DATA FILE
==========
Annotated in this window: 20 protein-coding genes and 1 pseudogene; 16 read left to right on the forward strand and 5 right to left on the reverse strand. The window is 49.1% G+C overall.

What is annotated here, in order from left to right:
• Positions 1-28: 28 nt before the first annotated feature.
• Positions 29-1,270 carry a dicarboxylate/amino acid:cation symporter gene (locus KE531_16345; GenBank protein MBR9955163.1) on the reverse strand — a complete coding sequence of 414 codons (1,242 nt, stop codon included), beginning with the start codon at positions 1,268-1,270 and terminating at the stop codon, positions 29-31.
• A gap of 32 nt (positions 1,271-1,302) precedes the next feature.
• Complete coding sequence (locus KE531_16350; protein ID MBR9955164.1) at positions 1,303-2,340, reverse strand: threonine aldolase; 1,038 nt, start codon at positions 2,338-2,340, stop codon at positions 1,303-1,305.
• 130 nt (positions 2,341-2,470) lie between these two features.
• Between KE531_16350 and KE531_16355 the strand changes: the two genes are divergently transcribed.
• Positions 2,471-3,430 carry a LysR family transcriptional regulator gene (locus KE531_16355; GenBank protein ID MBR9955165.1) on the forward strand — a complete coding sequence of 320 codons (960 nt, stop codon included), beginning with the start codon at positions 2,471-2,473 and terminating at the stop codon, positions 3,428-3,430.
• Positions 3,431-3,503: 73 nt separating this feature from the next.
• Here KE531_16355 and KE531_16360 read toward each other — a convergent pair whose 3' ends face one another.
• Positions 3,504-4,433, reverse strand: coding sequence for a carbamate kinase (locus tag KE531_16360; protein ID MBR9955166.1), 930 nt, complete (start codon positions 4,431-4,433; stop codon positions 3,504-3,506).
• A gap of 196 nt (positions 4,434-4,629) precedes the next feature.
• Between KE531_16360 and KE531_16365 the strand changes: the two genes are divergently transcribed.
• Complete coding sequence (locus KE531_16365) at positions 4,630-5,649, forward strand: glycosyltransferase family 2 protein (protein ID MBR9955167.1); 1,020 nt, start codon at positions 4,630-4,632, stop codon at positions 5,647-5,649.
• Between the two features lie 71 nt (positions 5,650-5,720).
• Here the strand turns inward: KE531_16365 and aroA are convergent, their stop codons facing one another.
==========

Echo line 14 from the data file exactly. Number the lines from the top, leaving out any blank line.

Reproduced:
• Between KE531_16360 and KE531_16365 the strand changes: the two genes are divergently transcribed.